Webinar review: TDWI on Streaming Data in Real Time, in Memory

The Internet of Things (IOT) is something more and more people are considering. Wednesday’s TDWI webinar topic was “Stream Processing: Streaming Data in Real Time, in Memory,” and the event was sponsored by both SAP and Intel. Nobody from Intel took part in the presentation. Given my other recent post about too many cooks, that’s probably a good thing, but there was never a clear reason expressed for Intel’s sponsorship.

Fern Halper began with overview of how TDWI is seeing data streaming progress. She briefly described streaming as dealing with data while still in motion, as opposed to data in warehouses and other static structures. Ms. Halper then proceeded to discuss the overlap between event processing, complex event processing and stream mining. The issue I had is that she should have spent a bit more time discussing those three terms, as they’re a bit fuzzy to many. Most importantly, what’s the difference between the first two?

The primary difference is that complex event processing is when data comes from multiple sources. Some of the same things are necessary as ETL. That’s why the in-memory message was important in the presentation. You have to quickly identify, select and merge data from multiple streams and in-memory is the way to most efficiently accomplish that.

Ms. Halper presented the survey results about the growth of streaming sources. As expected, it shows strong growth should continue. I was a bit amused that it asked about three categories: real-time event streams, IOT and machine data. While might make sense to ask the different terms, as people are using multiple words, they’re really the same thing. The IoT is about connecting things, which interprets as machines. In addition, the main complex events discussed were medical and oil industry monitoring, with data coming from machines.

Jaan Leemet, Sr. VP, Technology, at Tangoe then took over. Tangoe is an SAP customer providing software and services to improve their IT expense management. Part of that is the ability to track and control network usage of computers, phones and other devices, link that usage to carrier billing and provide better cost control.

A key component of their needs isn’t just that they need stream processing, but that they need stream processing that also works with other less dynamic data to provide a full solution. That’s why they picked SAP’s Even Stream Processor – not only for the independent functionality but because it also fits in with their SAP ecosystem.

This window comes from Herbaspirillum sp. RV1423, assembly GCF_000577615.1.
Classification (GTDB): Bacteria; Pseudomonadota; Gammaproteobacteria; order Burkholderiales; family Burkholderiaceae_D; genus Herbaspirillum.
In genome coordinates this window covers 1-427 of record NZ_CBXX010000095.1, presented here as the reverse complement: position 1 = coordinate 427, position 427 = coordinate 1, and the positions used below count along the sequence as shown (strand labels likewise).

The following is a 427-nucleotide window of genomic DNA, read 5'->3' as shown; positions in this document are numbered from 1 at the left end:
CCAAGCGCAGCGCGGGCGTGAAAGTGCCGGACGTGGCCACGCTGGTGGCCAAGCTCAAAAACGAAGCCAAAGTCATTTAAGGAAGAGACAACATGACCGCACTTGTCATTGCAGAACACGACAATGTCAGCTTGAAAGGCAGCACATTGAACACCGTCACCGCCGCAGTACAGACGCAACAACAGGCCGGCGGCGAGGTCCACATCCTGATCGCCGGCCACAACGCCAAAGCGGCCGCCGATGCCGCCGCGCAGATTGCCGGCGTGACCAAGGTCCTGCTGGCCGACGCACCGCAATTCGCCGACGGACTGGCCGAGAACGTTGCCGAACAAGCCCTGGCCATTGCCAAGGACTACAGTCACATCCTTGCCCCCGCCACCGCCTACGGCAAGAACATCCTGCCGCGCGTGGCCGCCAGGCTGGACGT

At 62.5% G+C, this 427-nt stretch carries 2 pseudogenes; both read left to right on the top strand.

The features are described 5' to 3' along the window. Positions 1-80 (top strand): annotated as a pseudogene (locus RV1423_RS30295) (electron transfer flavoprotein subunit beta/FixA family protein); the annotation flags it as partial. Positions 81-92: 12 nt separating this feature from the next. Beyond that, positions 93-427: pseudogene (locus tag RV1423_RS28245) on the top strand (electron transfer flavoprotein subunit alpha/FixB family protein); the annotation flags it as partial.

One other decision factor is important to point out, given the message Hadoop and other no-SQL folks like to give. SAP’s solution works in a SQL-like language. SQL is what IT and business analysts know, the smart bet for rapid adoption is to understand that and do what SAP did. Understand the customer and sales becomes easier. That shouldn’t be a shock, but technologists are often too enamored of themselves to notice.

Neil McGovern, Sr. Director, Marketing, at SAP gave the expected pitch. It was smart of them to have Jaan Leemet go first and it would have been better if Mr. McGovern’s presentation was even shorter so there would have been more time for questions.

Because of the three presenters, there wasn’t time for many questions. One of the few question for the panel asked if there was such a thing as too much data. Neil McGovern and Jaan Leemet spent time talking about the technology of handling lots of streaming data, but only in generalities.

Fern Halper turned it around and talked about the business concept of too much data. What data needs to be seen at what timeframe? What’s real-time? Those have different answers depending on the business need. Even with the large volume of real-time data that can be streamed and accesses, we’re talking about clustered servers, often from a cloud partner, and there’s no need to spend more money on infrastructure than necessary.

I would have liked to have heard a far more in-depth discussion about how to look at a business and decide which information truly requires streaming analysis and which doesn’t. For instance, think about a manufacturing floor. You want to quickly analyze any data that might indicate failures that would shut down the process, but the volumes of information that allow analysis of potential process improvements don’t need to be analyzed in the stream. That can be done through analysis of a resultant data store. Yet all the information can be coming across the same IoT feed because it’s a complex process. Firms need to understand their information priority and not waste time and money analyzing information in a stream for no purpose other than you can.

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